Using JDBI with Postgres JSON data

I’ve been migrating some raw JDBC code over to JDBI, and joyfully stripping out lines of boilerplate code for preparing statements, opening record sets, sometimes remembering to close them, handling SQL exceptions which won’t ever occur anyway, and so on. Using the SQL Object API means the only code you have to write is the SQL and a ResultSetMapper to determine how to create your domain objects from the resultset. It really promotes adherence to the single responsibility principle and discourages you from mixing logic in with your database access code.

The database in question has a number of fields containing JSON data. More specifically, they use the PostgreSQL jsonb data type. This has required a little more tinkering to get working.

Inserting jsonb data

Out of the box, JDBI provides two annotations for binding parameters. The @Bind annotation binds a single named argument, and @BindBean binds bean properties with matching names. However, to insert jsonb data, you need to first create an PGobject instance and bind that. To do this, I created a new Binding annotation, following the guidance here:

The annotation code looks like this:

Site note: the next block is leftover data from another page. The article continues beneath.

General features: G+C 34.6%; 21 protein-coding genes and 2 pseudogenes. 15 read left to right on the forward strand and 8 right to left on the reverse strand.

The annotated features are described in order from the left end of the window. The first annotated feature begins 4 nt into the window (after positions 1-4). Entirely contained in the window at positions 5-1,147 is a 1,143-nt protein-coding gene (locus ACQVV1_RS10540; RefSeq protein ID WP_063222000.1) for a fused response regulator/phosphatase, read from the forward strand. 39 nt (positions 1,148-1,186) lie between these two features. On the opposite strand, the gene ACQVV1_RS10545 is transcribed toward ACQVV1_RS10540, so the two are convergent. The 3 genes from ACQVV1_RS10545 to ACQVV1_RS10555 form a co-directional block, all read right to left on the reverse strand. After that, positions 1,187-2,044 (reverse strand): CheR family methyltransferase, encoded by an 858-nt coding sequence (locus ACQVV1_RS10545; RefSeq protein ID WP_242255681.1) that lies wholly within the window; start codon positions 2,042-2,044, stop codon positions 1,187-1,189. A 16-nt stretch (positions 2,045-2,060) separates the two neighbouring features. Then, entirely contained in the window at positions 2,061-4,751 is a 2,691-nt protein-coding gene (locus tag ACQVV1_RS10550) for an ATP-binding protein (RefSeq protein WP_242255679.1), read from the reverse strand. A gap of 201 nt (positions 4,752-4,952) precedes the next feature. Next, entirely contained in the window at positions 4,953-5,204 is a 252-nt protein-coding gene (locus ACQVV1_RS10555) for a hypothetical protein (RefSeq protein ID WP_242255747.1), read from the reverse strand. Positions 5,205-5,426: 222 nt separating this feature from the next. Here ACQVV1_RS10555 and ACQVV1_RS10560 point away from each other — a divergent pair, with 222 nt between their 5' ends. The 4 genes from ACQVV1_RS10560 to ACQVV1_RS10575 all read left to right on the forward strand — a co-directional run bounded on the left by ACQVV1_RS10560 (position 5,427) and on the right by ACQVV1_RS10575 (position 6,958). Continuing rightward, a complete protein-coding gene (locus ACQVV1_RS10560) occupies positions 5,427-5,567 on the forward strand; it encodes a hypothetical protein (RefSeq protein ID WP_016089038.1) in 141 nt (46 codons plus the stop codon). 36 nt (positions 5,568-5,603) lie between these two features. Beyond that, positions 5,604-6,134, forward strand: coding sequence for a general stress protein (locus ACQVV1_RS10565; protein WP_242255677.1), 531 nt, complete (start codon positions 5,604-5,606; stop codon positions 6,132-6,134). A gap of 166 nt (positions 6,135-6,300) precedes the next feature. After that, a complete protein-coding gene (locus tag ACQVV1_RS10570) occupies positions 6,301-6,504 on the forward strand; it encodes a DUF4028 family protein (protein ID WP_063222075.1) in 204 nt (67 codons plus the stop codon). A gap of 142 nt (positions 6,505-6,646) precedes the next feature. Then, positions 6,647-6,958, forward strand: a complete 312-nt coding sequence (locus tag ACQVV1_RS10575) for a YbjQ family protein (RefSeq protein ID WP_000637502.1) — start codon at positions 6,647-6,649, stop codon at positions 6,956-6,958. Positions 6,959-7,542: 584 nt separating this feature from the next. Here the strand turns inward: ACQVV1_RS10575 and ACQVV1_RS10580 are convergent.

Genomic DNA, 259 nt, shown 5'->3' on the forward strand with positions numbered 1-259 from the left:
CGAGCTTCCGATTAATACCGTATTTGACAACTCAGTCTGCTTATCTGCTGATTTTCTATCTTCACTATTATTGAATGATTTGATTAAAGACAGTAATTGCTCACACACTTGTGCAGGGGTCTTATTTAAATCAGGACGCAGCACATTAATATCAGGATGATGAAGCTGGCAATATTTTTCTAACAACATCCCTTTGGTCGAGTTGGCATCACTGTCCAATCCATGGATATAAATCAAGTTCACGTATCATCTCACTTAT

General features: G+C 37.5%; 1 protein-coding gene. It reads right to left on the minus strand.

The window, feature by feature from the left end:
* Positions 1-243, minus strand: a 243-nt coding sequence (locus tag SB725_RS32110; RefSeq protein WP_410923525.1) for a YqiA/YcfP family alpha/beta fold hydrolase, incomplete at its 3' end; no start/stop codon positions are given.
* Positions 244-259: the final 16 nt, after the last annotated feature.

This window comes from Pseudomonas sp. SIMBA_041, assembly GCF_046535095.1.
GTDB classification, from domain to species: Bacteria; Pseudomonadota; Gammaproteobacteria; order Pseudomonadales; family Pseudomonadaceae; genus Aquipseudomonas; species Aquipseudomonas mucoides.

public @interface BindJson {
    String value();

    public static class JsonBinderFactory implements BinderFactory {
        public Binder build(Annotation annotation) {
            return new Binder<BindJson, String>() {                
                public void bind(SQLStatement q, BindJson bind, String jsonString) {
                    try {
                        PGobject data = new PGobject();
                        q.bind(bind.value(), data);                        
                    } catch (SQLException ex) {
                        throw new IllegalStateException("Error Binding JSON",ex);

To use it, annotate the json parameter with the new annotation:

@SqlUpdate("insert into my_table (id,data) VALUES (:id,:data)")
void insertJson(@Bind("id") int id, @BindJson("data") String jsonString);

And that’s it; it just works.

Querying json dynamically

I had a requirement where the parameter supplied to the query was the name of the json element to return. For example, consider the json below. I wanted to be able to paramterise a query to return either one of the key values.

   "element": {
      "key1": "value1",
      "key2": "value2",
      "key3": "value3"

Using raw JDBC it was possible (although not very pretty) to concatenate a suitable sql statement and then execute it:

String sql = "select data->'element1'->'" + subKeyName + "' as value from mytable"